The procession will then head to Lake Shore Drive and take the Belmont Avenue exit. The procession will head west on Belmont Avenue, northwest on Clark Street, north on Sheffield Avenue and west on Addison Street to Clark Street, where it will pass the Wrigley Field marquee.
Banks passed away last Friday; he would’ve celebrated his 84th birthday this Saturday. On Wednesday, Emanuel and Banks’ wife Liz placed a wreath at the base of the bronze statue of Mr. Cub, which has been relocated to Daley Plaza for a public memorial.
There will be limited public seating available for Saturday’s memorial service. Comcast SportsNet Chicago and WGN Radio will both broadcast the service live.
* Public visitation will be Friday from 12-8 p.m. CT at Fourth Presbyterian Church.
— Carrie Muskat
Javier Baez will not play in the Caribbean Series, although the Cubs infielder apparently wanted to play. Baez was playing for Santurce, which won the Puerto Rican winter league championship. According to MLB.com’s Jesse Sanchez, Baez will not continue in the Caribbean Series, which begins Monday in Puerto Rico. Sources told Sanchez that Baez wanted to play but the Cubs shut him down. Position players are scheduled to report to Spring Training in Mesa, Ariz., on Feb. 24.
In 15 playoff games with Santurce, Baez batted .203 (13-for-64) with two doubles, four RBIs, and four walks. He struck out 18 times. Santurce, which is managed by former big leaguer Eduardo Perez, advanced by beating Mayaguez, 4-2, in the best-of-seven Puerto Rican championship series.
Cubs manager Joe Maddon, who is friends with Perez, watched Baez play Saturday and Sunday in Puerto Rico.
— Carrie Muskat
Comcast SportsNet Chicago will broadcast Ernie Banks Memorial Service live on Saturday, beginning at 9 a.m. CT. The service will be held at Fourth Presbyterian Church of Chicago. In addition, Comcast SportsNet’s digital home, CSNChicago.com, will also provide a live video stream of the memorial service in its entirety.
Comcast SportsNet’s coverage of the service will be hosted by the network’s Cubs pre/postgame studio team of David Kaplan and Todd Hollandsworth, with SportsNet Central’s Cubs beat reporter Kelly Crull and CSNChicago.com Cubs “Insider” Patrick Mooney providing on-site reports and interviews.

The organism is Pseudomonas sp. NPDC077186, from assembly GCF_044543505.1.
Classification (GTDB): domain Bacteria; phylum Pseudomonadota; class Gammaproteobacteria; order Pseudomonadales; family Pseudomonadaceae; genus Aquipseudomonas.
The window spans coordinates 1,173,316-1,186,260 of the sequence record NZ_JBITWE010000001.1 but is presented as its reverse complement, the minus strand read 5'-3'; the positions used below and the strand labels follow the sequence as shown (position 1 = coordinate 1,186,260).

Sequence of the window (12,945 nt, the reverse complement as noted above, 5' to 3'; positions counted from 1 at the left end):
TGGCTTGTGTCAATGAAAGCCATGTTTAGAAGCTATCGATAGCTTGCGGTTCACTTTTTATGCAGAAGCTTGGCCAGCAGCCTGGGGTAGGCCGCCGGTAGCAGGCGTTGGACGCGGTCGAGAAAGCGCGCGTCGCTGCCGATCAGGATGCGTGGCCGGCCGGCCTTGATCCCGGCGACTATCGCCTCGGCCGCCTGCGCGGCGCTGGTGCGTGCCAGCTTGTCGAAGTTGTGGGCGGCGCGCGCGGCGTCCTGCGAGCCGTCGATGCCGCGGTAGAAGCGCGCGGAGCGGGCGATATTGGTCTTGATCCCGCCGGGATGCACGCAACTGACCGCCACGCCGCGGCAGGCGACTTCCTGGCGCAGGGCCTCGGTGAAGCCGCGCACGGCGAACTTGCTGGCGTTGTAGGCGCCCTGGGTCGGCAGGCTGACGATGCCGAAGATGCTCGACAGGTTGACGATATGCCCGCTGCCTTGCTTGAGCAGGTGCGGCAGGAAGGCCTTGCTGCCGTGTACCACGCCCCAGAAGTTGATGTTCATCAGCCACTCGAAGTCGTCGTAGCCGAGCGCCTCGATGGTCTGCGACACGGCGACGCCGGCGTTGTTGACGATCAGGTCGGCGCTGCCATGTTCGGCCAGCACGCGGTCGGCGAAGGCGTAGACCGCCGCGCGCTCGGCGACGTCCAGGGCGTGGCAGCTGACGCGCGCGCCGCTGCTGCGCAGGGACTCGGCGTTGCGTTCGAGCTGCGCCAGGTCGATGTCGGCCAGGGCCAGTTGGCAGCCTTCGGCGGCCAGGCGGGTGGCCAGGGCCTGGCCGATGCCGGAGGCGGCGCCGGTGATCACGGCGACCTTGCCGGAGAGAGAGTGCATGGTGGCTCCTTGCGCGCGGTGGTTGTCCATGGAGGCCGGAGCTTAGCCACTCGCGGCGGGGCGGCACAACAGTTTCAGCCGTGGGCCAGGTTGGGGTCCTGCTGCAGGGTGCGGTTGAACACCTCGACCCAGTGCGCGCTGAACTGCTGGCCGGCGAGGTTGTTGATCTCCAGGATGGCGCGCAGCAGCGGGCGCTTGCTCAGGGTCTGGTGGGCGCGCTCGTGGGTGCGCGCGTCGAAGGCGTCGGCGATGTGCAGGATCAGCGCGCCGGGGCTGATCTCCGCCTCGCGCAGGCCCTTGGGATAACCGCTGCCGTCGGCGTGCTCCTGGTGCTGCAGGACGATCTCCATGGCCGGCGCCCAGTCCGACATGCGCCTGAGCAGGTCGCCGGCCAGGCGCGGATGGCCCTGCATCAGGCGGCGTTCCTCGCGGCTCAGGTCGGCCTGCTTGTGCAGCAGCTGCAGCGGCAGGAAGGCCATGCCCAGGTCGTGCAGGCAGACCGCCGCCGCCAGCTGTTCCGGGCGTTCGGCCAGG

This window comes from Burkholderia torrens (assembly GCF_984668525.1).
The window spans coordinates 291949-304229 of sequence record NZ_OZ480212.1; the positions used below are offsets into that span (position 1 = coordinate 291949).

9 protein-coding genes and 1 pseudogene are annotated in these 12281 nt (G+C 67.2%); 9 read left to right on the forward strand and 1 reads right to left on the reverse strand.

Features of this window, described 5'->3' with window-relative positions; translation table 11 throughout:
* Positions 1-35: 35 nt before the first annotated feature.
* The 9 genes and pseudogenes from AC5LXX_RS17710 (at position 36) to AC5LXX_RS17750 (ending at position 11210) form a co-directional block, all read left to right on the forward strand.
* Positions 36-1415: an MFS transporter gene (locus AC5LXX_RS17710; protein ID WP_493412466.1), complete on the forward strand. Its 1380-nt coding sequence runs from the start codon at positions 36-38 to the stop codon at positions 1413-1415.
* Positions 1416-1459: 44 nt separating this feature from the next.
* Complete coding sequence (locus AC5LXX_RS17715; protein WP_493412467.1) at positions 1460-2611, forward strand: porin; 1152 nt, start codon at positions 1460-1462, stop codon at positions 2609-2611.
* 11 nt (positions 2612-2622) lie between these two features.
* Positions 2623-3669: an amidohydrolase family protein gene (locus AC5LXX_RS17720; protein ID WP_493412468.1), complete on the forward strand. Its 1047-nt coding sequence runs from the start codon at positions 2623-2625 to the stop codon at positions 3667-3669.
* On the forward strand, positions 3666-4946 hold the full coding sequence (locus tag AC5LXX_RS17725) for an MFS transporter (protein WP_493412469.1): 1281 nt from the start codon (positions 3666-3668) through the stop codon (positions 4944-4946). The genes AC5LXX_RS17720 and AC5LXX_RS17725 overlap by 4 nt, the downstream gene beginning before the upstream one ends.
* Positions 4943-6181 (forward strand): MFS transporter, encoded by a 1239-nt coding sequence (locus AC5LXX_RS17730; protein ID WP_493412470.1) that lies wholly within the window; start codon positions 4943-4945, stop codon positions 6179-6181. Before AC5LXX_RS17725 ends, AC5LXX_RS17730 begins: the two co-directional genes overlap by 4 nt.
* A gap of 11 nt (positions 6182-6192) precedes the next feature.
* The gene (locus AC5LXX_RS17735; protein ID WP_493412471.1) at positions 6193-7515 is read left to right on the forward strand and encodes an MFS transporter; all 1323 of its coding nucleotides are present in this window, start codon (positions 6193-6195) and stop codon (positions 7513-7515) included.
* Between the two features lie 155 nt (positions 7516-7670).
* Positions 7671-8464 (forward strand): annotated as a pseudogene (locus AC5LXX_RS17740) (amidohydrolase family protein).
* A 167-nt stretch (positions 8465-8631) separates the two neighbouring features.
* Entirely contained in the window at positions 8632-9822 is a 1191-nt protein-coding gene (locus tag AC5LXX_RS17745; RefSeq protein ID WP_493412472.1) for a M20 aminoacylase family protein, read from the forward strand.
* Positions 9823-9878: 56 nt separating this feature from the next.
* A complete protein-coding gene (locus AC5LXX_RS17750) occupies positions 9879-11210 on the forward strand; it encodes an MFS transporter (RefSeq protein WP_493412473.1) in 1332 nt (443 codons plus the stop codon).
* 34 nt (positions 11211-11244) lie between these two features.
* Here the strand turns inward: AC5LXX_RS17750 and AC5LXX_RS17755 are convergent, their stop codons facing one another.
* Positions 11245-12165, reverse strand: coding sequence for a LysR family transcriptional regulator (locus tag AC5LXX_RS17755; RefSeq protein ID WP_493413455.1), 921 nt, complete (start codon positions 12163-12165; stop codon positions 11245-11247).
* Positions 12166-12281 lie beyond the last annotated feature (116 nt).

Fans of the Cubs Hall of Famer are urged to post their fondest memories throughout CSN’s coverage by utilizing the Twitter hashtag #MrCub.
Chicago Mayor Rahm Emanuel and Ernie Banks’ wife Liz placed a red, white and blue wreath Wednesday at the base of a bronze statue for Mr. Cub, relocated to Daley Plaza for a public memorial.
“We all know Ernie was Mr. Cub and you don’t become Mr. Cub because you play a lot of baseball games or hit a lot of home runs,” said Cubs chairman Tom Ricketts, who attended the brief ceremony. “You become Mr. Cub because you love the team, you love the fans, you love the ballpark more than anyone else.
“We all loved Ernie and we appreciate this opportunity for people to come by and pay their final respects to a great baseball player and more than anything, a great person,” Ricketts said.
The statue is now located near the Picasso statue in the outdoor plaza. Emanuel noted that some critics of the Picasso, which was dedicated in 1967, had actually lobbied for a statue of Banks at that time. Chicago City Alderman John Hoellen had immediately proposed replacing the 50-foot Picasso with a statue of Mr. Cub.
“When the Picasso was first put here, a lot of people didn’t like it,” Emanuel said. “They said, ‘What are we doing with that statue? Why don’t we have something like an Ernie Banks statue in Daley Plaza?’ So we’ve finally done that.”
The setting created a very appropriate Chicago backdrop, and people passing through the plaza stopped to take photos or pose for selfies of the statue. Some left flowers, signs and teddy bears.
“Ernie Banks was Mr. Cub and will always be known as Mr. Cub, and he always will be and always has been Mr. Chicago,” Emanuel said. “We owe [Liz Banks] a debt of gratitude for sharing him.”
Banks, who played his entire career with the Cubs from 1953-71, passed away Friday at the age of 83.
“He came here in 1953, and since that time, the city of Chicago has been totally enthralled and engrasped by his smile and that twinkle in his eyes and the way he took this city,” Emanuel said. “He took it by storm, and I think you can see by the outpouring of love and affection for him that he has become what started as Mr. Cub, let’s play two, to actually Mr. Chicago. He’s been our greatest ambassador.
“What I loved about him, even when he was done playing the sport he loved, he was never done engaging kids, not only in sports but in their minds and what they could do,” Emanuel said. “That’s why there’s been an outpouring of love and affection for him. He had that special twinkle that touched people in a way that not all athletes do. He knew the difference between being an athlete and also being what a role model truly is.”
The statue will remain in Daley Plaza through Saturday. Public visitation will be Friday and a memorial service on Saturday at Fourth Presbyterian Church, 126 East Chestnut Street, Chicago. The public visitation will be from 12-8 p.m. CT Friday. On Saturday, there will be limited public seating available for the memorial service, scheduled to begin at 10 a.m. CT. Several of Banks’ teammates were expected to attend.
— Carrie Muskat
* Santurce won the Puerto Rico championship series with a 5-3 win Tuesday night over Mayaguez. Javier Baez went 0-for-4 for Santurce, which won the best-of-seven series, 4-2, and now qualifies for the Caribbean series, scheduled to begin Feb. 2.
* Junior Lake had two hits, including a two-run homer in the eighth, in Estrellas’ 12-5 loss to Gigantes Tuesday in the Dominican League championship series. Gigantes won the best of nine series, 5-3, and advances to the Caribbean Series.